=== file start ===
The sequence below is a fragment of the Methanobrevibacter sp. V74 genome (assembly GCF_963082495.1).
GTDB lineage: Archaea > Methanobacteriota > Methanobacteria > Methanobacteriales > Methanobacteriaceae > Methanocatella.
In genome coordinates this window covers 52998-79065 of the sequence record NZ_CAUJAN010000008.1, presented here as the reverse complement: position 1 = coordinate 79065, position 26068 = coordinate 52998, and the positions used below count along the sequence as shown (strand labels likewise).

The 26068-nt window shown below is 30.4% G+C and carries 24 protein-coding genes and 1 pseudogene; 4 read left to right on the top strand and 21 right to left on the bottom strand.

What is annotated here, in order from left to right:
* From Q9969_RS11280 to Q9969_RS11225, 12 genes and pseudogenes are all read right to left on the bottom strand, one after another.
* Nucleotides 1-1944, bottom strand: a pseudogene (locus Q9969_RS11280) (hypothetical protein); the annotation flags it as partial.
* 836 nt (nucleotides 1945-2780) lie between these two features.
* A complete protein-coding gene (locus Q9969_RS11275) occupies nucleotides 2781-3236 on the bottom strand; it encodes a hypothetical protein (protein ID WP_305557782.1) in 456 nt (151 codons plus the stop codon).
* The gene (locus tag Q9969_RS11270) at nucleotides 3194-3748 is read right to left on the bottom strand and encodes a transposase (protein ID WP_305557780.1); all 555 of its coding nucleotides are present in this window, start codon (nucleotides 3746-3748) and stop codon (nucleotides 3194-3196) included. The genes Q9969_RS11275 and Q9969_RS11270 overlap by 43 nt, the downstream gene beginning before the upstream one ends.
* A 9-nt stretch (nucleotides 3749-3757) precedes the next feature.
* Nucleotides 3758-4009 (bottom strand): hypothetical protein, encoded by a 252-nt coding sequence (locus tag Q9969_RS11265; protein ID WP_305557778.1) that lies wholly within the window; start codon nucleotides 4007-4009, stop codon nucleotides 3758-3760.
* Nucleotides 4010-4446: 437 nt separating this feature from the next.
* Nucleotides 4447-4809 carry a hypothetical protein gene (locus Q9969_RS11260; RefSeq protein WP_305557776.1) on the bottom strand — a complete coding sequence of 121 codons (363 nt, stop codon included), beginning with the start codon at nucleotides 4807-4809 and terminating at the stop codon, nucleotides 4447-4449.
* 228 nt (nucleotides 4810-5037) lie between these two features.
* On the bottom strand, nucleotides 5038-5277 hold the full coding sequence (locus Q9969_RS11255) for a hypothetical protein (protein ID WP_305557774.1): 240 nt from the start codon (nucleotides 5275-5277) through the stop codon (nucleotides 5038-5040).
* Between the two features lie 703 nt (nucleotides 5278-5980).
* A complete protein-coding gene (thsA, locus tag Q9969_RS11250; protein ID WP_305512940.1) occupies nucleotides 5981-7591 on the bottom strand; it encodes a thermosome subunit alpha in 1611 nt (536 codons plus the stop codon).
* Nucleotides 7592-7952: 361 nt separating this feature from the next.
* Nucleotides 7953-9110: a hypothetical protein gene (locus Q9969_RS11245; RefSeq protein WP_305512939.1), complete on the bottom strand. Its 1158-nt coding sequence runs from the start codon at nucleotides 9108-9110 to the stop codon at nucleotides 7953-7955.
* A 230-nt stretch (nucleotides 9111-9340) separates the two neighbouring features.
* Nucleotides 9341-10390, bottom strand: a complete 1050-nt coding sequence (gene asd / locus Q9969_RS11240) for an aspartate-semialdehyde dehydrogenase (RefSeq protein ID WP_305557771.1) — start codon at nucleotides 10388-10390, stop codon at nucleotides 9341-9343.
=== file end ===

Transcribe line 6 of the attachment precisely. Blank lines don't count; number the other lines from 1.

* From Q9969_RS11280 to Q9969_RS11225, 12 genes and pseudogenes are all read right to left on the bottom strand, one after another.